Of the many deeply moving moments I enjoyed in watching the recent Olympic games taking place in London, for me personally, was the interview Tom Brokaw did with Sir Roger Bannister. He was the first man to break the 4 minute mile. On May 6, 1954 at the Iffley Road Track in Oxford, Sir Richard accomplished that in 3.59.4.
That was the year I turned 12. In my own life that was a year that shaped me to this current moment, for different reasons, of course. But now knowing Bannister accomplished what he did adds dimension to 1954
The Olympic Flame is passed between Sir Roger Bannister and Oxford doctoral student Nicola Byrom on the running track at Iffley Road Stadium in Oxford, England, Tuesday July 10, 2012. Bannister returned to the site of his greatest sporting achievement, to participate in the Olympic Torch relay as the Olympic flame is carried around the country to the opening ceremony of the 2012 London Olympic Games.
Brokaw, over these recent years has done a remarkable job of telling the stories of a past generations in both interviews and in his books. The NBC interview about legacy certainly added to his own journalistic legacy.
On the 50th anniversary of running the sub-4-minute mile, Bannister was interviewed by the BBC’s sports correspondent Rob Bonnet. At the conclusion of the interview, Bannister was asked whether he looked back on the sub-4-minute mile as the most important achievement of his life. Bannister replied to the effect that no, he rather saw his subsequent forty years of practicing as a neurologist and some of the new procedures he introduced as being more significant. His major contribution in academic medicine was in the field of autonomic failure, an area of neurology focusing on illnesses characterized by certain automatic responses of the nervous system (for example, elevated heart rate when standing up) not occurring.
For a long time now I’ve kept in mind one of Sir Roger’s quotes to inspire me, with the notion we all, no matter our age, need to keep moving in order to maintain our health. Many of those I mentor will now smile and know some of why I’m always saying, “Get moving!” Here is a favorite Bannister quote:
Every morning in Africa, a gazelle wakes up. It knows it must outrun the fastest lion or it will be killed. Every morning in Africa, a lion wakes up. It knows it must run faster than the slowest gazelle, or it will starve. It doesn't matter whether you're a lion or a gazelle--when the sun comes up, you'd better be running.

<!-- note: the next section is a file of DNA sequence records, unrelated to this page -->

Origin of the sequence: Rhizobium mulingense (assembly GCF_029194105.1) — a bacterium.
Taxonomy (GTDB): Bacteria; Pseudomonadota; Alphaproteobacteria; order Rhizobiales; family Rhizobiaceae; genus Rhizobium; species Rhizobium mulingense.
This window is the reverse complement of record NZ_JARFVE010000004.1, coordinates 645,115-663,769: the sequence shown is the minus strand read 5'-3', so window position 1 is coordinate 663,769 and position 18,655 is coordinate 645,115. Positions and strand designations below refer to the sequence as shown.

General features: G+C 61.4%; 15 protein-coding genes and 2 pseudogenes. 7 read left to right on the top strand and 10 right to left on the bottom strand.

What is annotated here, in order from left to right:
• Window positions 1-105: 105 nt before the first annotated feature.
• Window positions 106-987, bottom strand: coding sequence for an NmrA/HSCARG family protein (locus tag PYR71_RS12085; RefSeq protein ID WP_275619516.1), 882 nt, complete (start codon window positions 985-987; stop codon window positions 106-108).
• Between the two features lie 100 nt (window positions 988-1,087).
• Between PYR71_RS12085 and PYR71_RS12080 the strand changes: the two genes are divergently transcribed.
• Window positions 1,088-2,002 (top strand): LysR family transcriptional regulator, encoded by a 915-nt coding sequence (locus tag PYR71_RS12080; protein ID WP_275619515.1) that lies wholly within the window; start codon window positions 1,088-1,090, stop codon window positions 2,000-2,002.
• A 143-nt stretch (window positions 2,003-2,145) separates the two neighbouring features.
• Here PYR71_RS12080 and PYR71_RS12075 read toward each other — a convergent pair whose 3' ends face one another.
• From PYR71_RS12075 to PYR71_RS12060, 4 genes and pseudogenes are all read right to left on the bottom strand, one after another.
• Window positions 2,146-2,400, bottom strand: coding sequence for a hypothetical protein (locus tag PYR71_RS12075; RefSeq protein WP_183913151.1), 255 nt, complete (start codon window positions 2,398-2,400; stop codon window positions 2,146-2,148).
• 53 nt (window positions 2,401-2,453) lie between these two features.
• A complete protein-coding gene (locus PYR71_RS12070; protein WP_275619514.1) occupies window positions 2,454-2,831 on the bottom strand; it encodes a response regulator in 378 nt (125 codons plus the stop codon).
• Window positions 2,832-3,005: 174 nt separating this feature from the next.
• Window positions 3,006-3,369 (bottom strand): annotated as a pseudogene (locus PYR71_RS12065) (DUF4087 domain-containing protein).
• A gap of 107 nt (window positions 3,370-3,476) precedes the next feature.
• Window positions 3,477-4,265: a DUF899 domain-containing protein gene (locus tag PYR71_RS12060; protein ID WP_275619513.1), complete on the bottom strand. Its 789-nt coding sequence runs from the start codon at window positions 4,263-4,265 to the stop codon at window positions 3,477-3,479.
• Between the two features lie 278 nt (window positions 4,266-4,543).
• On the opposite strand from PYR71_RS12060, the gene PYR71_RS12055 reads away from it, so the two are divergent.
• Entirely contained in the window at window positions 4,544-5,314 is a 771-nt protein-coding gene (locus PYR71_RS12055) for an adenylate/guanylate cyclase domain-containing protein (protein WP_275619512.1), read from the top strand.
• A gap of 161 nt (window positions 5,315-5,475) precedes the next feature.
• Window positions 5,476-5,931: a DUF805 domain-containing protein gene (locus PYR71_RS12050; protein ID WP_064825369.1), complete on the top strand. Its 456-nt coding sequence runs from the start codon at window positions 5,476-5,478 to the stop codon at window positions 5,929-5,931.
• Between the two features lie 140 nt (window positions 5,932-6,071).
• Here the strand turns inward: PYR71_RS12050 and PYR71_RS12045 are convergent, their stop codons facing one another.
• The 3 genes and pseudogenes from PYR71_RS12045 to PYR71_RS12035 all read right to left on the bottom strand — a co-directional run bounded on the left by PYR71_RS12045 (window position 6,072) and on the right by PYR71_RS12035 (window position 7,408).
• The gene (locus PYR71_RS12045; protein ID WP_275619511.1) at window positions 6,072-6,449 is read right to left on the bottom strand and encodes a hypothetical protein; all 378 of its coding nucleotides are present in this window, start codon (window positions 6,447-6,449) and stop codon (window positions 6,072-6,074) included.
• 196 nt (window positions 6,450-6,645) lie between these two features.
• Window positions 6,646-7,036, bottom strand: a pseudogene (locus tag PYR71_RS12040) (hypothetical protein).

During Brokaw’s interview of Bannister, I was reminded of the above quote when Tom asked him a question about how does running inform us about life. Dr. Bannister paused for a moment, then looked up and said:
The art of running is to take out of yourself more than you’ve got....”
Someone else once said something similar...
...we need to lose our lives to to find it:
Then Jesus said to his disciples, “If anyone wants to follow in my footsteps he must give up all right to himself, take up his cross and follow me. For the man who wants to save his life will lose it; but the man who loses his life for my sake will find it. For what good is it for a man to gain the whole world at the price of his own soul? What could a man offer to buy back his soul once he had lost it? J.B. Phillips New Testament--Matthew 16:24-26..
For whoever wants to save their life will lose it, but whoever loses their life for me will find it New International Version--Matthew 16:25
For whoever desires to save his life will lose it, but whoever loses his life for My sake will find it New King James Version--Matthew 16:25
Then Jesus went to work on his disciples. "Anyone who intends to come with me has to let me lead. You're not in the driver's seat; I am. Don't run from suffering; embrace it. Follow me and I'll show you how. Self-help is no help at all. Self-sacrifice is the way, my way, to finding yourself, your true self. What kind of deal is it to get everything you want but lose yourself? What could you ever trade your soul for? The Message--Matthew 16:24-26
How does this “losing” and “finding”
function as a key to unlocking your own life?
That's the long shadow of me on a recent early morning checking my running/walking time at the track at Chaparel High School here in Parker. Getting moving in the early morning unlocks my day. Getting moving unlocks my life in ever more important ways as the "stuff of life" continues to show up. Getting moving helps me to lose my life. Getting moving helps me daily unlock and find my life. The inviting solitude of each new dawn renews the promise to be fully alive. No matter what.